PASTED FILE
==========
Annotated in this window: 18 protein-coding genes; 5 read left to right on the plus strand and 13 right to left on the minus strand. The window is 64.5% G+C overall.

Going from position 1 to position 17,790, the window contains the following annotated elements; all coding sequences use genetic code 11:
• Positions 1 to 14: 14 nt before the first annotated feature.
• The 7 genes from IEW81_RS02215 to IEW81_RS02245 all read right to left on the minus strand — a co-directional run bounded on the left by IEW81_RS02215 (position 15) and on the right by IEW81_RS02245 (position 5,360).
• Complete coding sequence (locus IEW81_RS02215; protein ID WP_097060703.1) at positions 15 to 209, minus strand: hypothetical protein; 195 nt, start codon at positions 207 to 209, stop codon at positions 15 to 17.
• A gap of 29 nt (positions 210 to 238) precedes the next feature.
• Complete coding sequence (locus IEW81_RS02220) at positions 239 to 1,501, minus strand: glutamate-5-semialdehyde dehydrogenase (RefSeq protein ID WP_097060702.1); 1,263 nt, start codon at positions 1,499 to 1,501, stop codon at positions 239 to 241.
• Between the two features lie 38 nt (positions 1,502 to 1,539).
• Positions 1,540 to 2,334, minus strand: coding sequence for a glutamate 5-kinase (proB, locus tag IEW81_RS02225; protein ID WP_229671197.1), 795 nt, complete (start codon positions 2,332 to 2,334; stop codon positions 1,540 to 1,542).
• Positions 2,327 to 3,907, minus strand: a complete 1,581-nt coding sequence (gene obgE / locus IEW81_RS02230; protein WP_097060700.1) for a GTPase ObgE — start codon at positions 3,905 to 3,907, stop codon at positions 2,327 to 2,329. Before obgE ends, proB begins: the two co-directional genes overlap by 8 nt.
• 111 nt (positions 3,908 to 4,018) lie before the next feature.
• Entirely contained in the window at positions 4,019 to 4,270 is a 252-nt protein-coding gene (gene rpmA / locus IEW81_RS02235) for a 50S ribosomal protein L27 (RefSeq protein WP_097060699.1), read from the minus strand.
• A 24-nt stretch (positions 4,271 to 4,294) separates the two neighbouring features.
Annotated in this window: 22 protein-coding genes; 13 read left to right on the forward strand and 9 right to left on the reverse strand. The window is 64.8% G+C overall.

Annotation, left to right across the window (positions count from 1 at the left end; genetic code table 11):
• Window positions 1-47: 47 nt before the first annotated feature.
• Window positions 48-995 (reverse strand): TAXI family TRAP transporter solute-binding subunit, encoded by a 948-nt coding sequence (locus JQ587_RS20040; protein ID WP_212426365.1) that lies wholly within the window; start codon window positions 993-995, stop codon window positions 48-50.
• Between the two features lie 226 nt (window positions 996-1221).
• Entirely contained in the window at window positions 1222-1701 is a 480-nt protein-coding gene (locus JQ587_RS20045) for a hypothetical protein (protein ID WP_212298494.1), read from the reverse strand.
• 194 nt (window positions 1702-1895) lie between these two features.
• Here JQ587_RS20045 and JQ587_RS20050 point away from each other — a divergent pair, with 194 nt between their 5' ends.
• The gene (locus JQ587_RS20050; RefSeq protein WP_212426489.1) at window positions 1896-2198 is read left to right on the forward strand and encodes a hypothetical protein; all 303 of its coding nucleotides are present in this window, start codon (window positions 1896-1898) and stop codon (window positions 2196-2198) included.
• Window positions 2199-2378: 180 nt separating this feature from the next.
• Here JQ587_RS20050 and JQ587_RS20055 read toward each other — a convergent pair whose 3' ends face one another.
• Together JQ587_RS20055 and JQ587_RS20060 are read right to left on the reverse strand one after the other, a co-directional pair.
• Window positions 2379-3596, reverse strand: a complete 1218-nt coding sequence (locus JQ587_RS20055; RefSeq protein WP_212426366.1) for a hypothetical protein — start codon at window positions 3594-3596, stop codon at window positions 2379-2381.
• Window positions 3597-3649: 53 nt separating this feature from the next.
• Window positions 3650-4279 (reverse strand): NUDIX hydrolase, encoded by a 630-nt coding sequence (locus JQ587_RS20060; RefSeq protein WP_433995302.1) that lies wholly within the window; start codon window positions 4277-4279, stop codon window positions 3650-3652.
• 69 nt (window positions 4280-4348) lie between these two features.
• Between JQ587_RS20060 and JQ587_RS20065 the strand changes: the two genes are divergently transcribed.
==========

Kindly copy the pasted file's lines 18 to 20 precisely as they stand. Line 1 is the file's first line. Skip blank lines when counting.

• Between the two features lie 226 nt (window positions 996-1221).
• Entirely contained in the window at window positions 1222-1701 is a 480-nt protein-coding gene (locus JQ587_RS20045) for a hypothetical protein (protein ID WP_212298494.1), read from the reverse strand.
• 194 nt (window positions 1702-1895) lie between these two features.